Actor Bill Pullman has played a war hero-turned-President in Independence Day, a Han Solo stand-in in Spaceballs, an eccentric genius detective in Zero Effect, a concerned dad in Casper, and all manner of cowboy characters in a bunch of westerns. Dozens of other roles are mixed in between those — big and small, light and dark. He’s had an all seasons kind of career, but more recently, the focus has been on characters that are seemingly hiding from deeply buried pain in their lives.
We spoke with Pullman about that pattern and his work on The Sinner and in the new film, Trouble (which is now out in limited release). We also discussed his deep commitment to research for a role in Vice opposite Christian Bale, the chance that Spaceballs 2: The Search For More Money rumors will ever come true, his take on playing complex characters like Lefty Brown, and how he sometimes feels the need to wall himself off from other actors.
Theresa Rebeck (the writer/director of Trouble) has a background in theater. Obviously, you do as well. Was that part of the appeal of this project?
Bill Pullman: Theresa is somebody who, I enjoyed her writing, and she’s a singular talent in terms of finding… she finds a lot of stories she wants to tell. I knew the idea of directing it was important to her. She originally was saying there are two good men’s parts, and I preferred the brother in those early drafts. I thought it was intriguing. And sure enough, when they came around to doing it, I was available and was interested in that configuration. It was one of those things: a character-driven movie. It feels something like Local Hero, that Irish movie. Those kind of small-town stories of well-observed wackiness of people in a small environment.
You said the Ben role appealed to you over the role that David Morse wound up playing. What was it about that role that really spoke to you over the other one?
It’s a brother-sister rivalry that’s the tinder of the movie, and it creates the tension of injury that can happen within a family, that can last for decades. It can be difficult, usually, it’s connected to inheritance and money or something. And that was really more than the one who is the peacemaker. David was so good in that part. We got the right balance on that. But I think he [Ben] has a real cockiness, which is coming out of, I think, pushing down a lot of pain, and that character I think is… I don’t see that combination very much.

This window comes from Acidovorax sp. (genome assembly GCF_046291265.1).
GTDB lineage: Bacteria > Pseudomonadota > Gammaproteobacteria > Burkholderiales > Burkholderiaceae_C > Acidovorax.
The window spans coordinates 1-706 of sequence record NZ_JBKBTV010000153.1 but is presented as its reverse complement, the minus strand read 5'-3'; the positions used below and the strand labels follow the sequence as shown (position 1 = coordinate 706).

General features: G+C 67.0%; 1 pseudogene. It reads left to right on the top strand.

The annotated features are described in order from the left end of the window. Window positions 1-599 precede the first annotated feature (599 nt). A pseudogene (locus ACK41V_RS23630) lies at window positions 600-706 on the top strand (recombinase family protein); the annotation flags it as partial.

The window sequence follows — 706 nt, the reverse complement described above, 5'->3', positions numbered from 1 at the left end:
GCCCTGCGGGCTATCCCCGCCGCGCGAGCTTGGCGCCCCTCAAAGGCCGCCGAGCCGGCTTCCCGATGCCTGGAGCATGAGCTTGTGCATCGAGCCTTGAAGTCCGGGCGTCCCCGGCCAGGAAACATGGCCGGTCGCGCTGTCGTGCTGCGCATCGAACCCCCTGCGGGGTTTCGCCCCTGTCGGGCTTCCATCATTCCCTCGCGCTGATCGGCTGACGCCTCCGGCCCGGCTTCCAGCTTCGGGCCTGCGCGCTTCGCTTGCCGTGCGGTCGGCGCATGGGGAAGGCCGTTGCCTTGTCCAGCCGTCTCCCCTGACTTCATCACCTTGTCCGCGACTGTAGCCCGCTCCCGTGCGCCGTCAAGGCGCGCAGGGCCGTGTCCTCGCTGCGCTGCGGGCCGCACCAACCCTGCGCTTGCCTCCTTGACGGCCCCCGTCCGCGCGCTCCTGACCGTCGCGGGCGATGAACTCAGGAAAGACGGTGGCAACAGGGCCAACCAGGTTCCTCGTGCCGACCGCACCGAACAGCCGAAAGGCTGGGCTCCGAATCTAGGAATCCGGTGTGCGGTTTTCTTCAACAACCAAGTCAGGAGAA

The character has some pain that he’s pushing down and there’s also some trauma at the heart of the character that you play in The Sinner. Why does that appeal to you?
I think some of it is that whoever’s casting it finds me… I appreciate the sense of some buried thing that’s either living in denial of, or actively trying to deny, I guess. I think those things are good engines for a character. It’s like my own life in some ways. I’m always surprised at the ways in which I think that I’m not being affected by some interior problem or something that’s just buried, and how it kind of erupts in surprising ways in the middle of thinking that you’re presenting another way. And suddenly you find yourself behaving in the exact opposite way. So I think The Sinner also has that quality.
I’ve never been part of something that is evolving over seasons before. It’s really intriguing to me to feel how my instincts are to kind of put things into play like you would in a film, where you’re really playing the sense of the crucible of it all, keeping it urgent and in the air. And there’s a lot that happens in the season of The Sinner, involving a lot of other stories, so it’s on a slow burn with Harry Ambrose. And then in a film, you really get to engage it, and you have to… in a much more condensed version of it. The teasing part of it is what I’m really finding so unique about doing The Sinner now.
When you do something heavy, like The Sinner, do you instinctively try to find something lighter to do next?
Yeah, I do, yeah. Or different mediums, sometimes. I’m gonna do a play in London in the spring, and that will be before getting to The Sinner again. And doing something light is always very good, and then [you] go do the heavy stuff. And Trouble was done a couple years ago now, so it was interesting to have it emerge right now. The spirit of that Ben character. When I watched the movie recently, it struck me, wow, what was I in the middle of then, that made that guy come out like that? [Laughs] It’s almost like I was watching a distant cousin behave or something. And Sinner, we’re shooting it and it starts to air as we’re shooting it, still shooting it. So that’s an odd thing, the opposite. So it’s good that they’re both living side by side right now.